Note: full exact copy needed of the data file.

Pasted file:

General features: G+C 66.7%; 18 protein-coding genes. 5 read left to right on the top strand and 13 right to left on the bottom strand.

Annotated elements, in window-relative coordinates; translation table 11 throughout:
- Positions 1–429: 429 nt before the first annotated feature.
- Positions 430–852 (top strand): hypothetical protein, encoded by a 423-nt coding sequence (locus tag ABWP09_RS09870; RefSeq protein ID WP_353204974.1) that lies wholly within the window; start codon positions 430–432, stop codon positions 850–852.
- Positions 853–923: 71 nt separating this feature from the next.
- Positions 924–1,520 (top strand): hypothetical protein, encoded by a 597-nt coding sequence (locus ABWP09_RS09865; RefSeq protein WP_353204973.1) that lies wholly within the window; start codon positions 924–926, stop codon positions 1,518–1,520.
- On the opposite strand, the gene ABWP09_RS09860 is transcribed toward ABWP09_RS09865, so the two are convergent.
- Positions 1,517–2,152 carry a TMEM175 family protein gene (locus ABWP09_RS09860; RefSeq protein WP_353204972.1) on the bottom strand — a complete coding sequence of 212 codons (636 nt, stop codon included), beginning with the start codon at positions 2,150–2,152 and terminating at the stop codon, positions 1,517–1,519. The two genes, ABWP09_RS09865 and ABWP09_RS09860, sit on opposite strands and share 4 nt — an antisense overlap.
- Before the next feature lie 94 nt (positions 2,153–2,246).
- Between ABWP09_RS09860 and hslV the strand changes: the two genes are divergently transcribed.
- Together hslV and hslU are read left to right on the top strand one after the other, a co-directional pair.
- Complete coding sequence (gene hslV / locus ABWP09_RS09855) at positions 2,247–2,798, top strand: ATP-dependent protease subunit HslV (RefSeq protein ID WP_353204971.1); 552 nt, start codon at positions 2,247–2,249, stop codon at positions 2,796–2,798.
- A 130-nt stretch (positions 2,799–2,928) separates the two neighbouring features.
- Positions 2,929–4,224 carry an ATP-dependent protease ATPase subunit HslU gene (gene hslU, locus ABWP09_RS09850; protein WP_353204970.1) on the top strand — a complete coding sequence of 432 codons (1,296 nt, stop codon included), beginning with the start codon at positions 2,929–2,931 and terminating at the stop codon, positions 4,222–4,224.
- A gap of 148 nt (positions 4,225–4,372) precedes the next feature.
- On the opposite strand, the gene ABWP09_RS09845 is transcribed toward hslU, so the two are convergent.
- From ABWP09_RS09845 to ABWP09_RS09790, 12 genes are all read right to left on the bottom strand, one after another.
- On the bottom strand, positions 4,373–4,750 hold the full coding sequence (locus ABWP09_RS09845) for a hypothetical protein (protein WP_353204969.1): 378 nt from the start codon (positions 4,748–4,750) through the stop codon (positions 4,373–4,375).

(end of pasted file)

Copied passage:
General features: G+C 66.7%; 18 protein-coding genes. 5 read left to right on the top strand and 13 right to left on the bottom strand.

Annotated elements, in window-relative coordinates; translation table 11 throughout:
- Positions 1–429: 429 nt before the first annotated feature.
- Positions 430–852 (top strand): hypothetical protein, encoded by a 423-nt coding sequence (locus tag ABWP09_RS09870; RefSeq protein ID WP_353204974.1) that lies wholly within the window; start codon positions 430–432, stop codon positions 850–852.
- Positions 853–923: 71 nt separating this feature from the next.
- Positions 924–1,520 (top strand): hypothetical protein, encoded by a 597-nt coding sequence (locus ABWP09_RS09865; RefSeq protein WP_353204973.1) that lies wholly within the window; start codon positions 924–926, stop codon positions 1,518–1,520.
- On the opposite strand, the gene ABWP09_RS09860 is transcribed toward ABWP09_RS09865, so the two are convergent.
- Positions 1,517–2,152 carry a TMEM175 family protein gene (locus ABWP09_RS09860; RefSeq protein WP_353204972.1) on the bottom strand — a complete coding sequence of 212 codons (636 nt, stop codon included), beginning with the start codon at positions 2,150–2,152 and terminating at the stop codon, positions 1,517–1,519. The two genes, ABWP09_RS09865 and ABWP09_RS09860, sit on opposite strands and share 4 nt — an antisense overlap.
- Before the next feature lie 94 nt (positions 2,153–2,246).
- Between ABWP09_RS09860 and hslV the strand changes: the two genes are divergently transcribed.
- Together hslV and hslU are read left to right on the top strand one after the other, a co-directional pair.
- Complete coding sequence (gene hslV / locus ABWP09_RS09855) at positions 2,247–2,798, top strand: ATP-dependent protease subunit HslV (RefSeq protein ID WP_353204971.1); 552 nt, start codon at positions 2,247–2,249, stop codon at positions 2,796–2,798.
- A 130-nt stretch (positions 2,799–2,928) separates the two neighbouring features.
- Positions 2,929–4,224 carry an ATP-dependent protease ATPase subunit HslU gene (gene hslU, locus ABWP09_RS09850; protein WP_353204970.1) on the top strand — a complete coding sequence of 432 codons (1,296 nt, stop codon included), beginning with the start codon at positions 2,929–2,931 and terminating at the stop codon, positions 4,222–4,224.
- A gap of 148 nt (positions 4,225–4,372) precedes the next feature.
- On the opposite strand, the gene ABWP09_RS09845 is transcribed toward hslU, so the two are convergent.
- From ABWP09_RS09845 to ABWP09_RS09790, 12 genes are all read right to left on the bottom strand, one after another.
- On the bottom strand, positions 4,373–4,750 hold the full coding sequence (locus ABWP09_RS09845) for a hypothetical protein (protein WP_353204969.1): 378 nt from the start codon (positions 4,748–4,750) through the stop codon (positions 4,373–4,375).